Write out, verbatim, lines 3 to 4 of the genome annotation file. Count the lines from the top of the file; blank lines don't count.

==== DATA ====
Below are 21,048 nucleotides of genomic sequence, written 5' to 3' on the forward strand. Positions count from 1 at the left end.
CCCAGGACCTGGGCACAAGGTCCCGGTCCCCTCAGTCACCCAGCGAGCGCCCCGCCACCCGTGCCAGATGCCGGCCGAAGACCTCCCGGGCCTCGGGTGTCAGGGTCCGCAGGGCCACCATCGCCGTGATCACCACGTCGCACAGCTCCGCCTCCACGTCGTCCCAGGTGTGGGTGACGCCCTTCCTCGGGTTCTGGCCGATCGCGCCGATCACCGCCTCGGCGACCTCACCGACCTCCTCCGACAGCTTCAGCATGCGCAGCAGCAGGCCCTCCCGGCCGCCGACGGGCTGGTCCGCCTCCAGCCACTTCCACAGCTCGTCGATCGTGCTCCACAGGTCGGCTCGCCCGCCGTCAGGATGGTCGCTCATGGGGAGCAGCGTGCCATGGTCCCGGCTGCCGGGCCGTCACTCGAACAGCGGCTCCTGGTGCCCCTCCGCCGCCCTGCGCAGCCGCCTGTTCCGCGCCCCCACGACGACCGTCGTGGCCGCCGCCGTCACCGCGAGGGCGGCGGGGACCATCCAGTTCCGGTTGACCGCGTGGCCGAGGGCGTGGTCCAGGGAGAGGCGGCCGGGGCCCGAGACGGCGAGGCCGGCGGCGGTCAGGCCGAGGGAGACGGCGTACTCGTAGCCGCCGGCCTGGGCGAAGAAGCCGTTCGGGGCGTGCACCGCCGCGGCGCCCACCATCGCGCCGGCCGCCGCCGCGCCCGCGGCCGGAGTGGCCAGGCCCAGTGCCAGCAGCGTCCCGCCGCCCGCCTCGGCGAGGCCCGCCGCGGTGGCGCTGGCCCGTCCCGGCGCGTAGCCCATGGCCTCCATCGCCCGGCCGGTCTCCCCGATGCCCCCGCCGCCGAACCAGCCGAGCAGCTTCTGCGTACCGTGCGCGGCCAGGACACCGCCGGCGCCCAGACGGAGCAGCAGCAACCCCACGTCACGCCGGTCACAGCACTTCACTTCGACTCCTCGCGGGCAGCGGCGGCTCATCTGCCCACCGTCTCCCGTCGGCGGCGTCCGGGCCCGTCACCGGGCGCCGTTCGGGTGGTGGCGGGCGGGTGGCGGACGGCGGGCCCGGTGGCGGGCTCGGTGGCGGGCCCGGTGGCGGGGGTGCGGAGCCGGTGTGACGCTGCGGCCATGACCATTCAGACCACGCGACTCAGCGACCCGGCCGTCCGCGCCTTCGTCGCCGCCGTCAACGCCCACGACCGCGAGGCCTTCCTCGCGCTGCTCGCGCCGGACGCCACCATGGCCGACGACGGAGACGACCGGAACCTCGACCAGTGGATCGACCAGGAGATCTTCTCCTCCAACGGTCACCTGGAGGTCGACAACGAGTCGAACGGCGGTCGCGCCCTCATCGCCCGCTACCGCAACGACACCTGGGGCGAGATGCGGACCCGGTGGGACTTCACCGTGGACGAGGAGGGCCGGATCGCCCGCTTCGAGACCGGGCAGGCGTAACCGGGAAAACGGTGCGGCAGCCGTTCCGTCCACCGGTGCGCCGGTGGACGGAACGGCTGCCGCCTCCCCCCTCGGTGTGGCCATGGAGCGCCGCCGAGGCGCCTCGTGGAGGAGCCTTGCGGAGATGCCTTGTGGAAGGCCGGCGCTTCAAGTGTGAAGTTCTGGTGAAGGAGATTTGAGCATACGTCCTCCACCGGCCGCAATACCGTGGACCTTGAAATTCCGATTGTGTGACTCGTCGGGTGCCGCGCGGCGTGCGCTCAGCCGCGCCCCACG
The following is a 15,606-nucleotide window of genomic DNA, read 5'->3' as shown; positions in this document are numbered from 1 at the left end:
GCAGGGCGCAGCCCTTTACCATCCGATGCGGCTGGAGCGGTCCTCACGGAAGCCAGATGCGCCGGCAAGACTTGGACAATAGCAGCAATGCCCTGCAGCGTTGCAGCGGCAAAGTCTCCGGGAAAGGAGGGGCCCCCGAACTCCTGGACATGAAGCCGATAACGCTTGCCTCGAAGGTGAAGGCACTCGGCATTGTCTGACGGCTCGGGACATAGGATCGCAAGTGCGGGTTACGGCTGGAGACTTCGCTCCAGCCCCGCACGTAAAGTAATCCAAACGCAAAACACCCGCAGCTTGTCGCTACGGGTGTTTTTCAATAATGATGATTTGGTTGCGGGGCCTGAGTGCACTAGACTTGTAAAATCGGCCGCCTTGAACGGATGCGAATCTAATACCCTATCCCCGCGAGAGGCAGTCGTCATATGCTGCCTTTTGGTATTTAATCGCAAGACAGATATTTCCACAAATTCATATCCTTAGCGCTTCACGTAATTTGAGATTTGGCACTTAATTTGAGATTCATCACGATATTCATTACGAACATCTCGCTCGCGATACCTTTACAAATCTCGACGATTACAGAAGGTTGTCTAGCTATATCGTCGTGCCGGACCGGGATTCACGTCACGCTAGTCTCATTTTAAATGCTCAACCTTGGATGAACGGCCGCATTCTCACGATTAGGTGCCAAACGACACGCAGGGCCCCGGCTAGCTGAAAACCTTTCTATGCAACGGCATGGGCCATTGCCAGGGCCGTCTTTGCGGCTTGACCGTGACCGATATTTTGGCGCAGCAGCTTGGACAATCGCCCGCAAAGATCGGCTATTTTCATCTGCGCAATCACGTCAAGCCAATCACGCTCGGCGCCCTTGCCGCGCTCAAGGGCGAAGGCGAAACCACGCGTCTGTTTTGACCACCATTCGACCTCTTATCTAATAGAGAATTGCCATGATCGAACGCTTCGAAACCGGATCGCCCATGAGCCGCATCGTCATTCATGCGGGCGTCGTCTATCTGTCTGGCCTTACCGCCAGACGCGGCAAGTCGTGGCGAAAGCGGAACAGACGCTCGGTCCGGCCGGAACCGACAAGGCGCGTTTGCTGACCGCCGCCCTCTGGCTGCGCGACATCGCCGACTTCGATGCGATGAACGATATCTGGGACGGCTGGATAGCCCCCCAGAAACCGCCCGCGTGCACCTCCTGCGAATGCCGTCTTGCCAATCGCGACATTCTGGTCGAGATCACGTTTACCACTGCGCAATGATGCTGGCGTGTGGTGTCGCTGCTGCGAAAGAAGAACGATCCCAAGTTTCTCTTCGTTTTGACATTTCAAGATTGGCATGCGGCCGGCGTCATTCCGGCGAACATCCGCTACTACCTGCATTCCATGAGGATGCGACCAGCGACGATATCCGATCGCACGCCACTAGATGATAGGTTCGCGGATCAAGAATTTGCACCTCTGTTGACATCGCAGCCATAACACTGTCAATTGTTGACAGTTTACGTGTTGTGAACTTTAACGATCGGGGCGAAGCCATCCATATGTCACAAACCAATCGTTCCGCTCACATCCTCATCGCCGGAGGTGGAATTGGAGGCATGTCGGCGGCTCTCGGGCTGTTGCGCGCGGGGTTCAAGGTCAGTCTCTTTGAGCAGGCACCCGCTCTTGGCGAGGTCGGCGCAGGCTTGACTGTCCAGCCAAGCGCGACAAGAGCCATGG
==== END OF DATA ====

The following is a 15,606-nucleotide window of genomic DNA, read 5'->3' as shown; positions in this document are numbered from 1 at the left end:
GCAGGGCGCAGCCCTTTACCATCCGATGCGGCTGGAGCGGTCCTCACGGAAGCCAGATGCGCCGGCAAGACTTGGACAATAGCAGCAATGCCCTGCAGCGTTGCAGCGGCAAAGTCTCCGGGAAAGGAGGGGCCCCCGAACTCCTGGACATGAAGCCGATAACGCTTGCCTCGAAGGTGAAGGCACTCGGCATTGTCTGACGGCTCGGGACATAGGATCGCAAGTGCGGGTTACGGCTGGAGACTTCGCTCCAGCCCCGCACGTAAAGTAATCCAAACGCAAAACACCCGCAGCTTGTCGCTACGGGTGTTTTTCAATAATGATGATTTGGTTGCGGGGCCTGAGTGCACTAGACTTGTAAAATCGGCCGCCTTGAACGGATGCGAATCTAATACCCTATCCCCGCGAGAGGCAGTCGTCATATGCTGCCTTTTGGTATTTAATCGCAAGACAGATATTTCCACAAATTCATATCCTTAGCGCTTCACGTAATTTGAGATTTGGCACTTAATTTGAGATTCATCACGATATTCATTACGAACATCTCGCTCGCGATACCTTTACAAATCTCGACGATTACAGAAGGTTGTCTAGCTATATCGTCGTGCCGGACCGGGATTCACGTCACGCTAGTCTCATTTTAAATGCTCAACCTTGGATGAACGGCCGCATTCTCACGATTAGGTGCCAAACGACACGCAGGGCCCCGGCTAGCTGAAAACCTTTCTATGCAACGGCATGGGCCATTGCCAGGGCCGTCTTTGCGGCTTGACCGTGACCGATATTTTGGCGCAGCAGCTTGGACAATCGCCCGCAAAGATCGGCTATTTTCATCTGCGCAATCACGTCAAGCCAATCACGCTCGGCGCCCTTGCCGCGCTCAAGGGCGAAGGCGAAACCACGCGTCTGTTTTGACCACCATTCGACCTCTTATCTAATAGAGAATTGCCATGATCGAACGCTTCGAAACCGGATCGCCCATGAGCCGCATCGTCATTCATGCGGGCGTCGTCTATCTGTCTGGCCTTACCGCCAGACGCGGCAAGTCGTGGCGAAAGCGGAACAGACGCTCGGTCCGGCCGGAACCGACAAGGCGCGTTTGCTGACCGCCGCCCTCTGGCTGCGCGACATCGCCGACTTCGATGCGATGAACGATATCTGGGACGGCTGGATAGCCCCCCAGAAACCGCCCGCGTGCACCTCCTGCGAATGCCGTCTTGCCAATCGCGACATTCTGGTCGAGATCACGTTTACCACTGCGCAATGATGCTGGCGTGTGGTGTCGCTGCTGCGAAAGAAGAACGATCCCAAGTTTCTCTTCGTTTTGACATTTCAAGATTGGCATGCGGCCGGCGTCATTCCGGCGAACATCCGCTACTACCTGCATTCCATGAGGATGCGACCAGCGACGATATCCGATCGCACGCCACTAGATGATAGGTTCGCGGATCAAGAATTTGCACCTCTGTTGACATCGCAGCCATAACACTGTCAATTGTTGACAGTTTACGTGTTGTGAACTTTAACGATCGGGGCGAAGCCATCCATATGTCACAAACCAATCGTTCCGCTCACATCCTCATCGCCGGAGGTGGAATTGGAGGCATGTCGGCGGCTCTCGGGCTGTTGCGCGCGGGGTTCAAGGTCAGTCTCTTTGAGCAGGCACCCGCTCTTGGCGAGGTCGGCGCAGGCTTGACTGTCCAGCCAAGCGCGACAAGAGCCATGG